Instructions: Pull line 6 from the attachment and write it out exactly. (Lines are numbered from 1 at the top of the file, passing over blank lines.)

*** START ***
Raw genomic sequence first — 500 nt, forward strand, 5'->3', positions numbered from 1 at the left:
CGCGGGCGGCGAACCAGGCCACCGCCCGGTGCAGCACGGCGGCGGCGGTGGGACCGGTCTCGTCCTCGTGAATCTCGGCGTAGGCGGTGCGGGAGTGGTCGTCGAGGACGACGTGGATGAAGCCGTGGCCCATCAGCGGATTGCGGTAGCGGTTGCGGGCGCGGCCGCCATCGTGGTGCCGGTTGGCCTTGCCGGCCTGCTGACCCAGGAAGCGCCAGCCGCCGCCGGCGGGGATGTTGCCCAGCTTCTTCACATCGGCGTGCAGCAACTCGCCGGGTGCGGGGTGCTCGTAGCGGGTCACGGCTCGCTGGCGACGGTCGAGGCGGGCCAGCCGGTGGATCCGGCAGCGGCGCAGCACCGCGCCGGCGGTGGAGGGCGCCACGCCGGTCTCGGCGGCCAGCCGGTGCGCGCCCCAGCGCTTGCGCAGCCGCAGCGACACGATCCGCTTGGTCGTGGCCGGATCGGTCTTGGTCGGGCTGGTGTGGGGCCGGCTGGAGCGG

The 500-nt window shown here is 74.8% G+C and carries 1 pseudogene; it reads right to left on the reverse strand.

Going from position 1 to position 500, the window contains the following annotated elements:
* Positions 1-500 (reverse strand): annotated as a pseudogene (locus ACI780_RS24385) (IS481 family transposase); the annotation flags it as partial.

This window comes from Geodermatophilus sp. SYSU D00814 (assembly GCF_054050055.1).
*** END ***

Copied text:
This window comes from Geodermatophilus sp. SYSU D00814 (assembly GCF_054050055.1).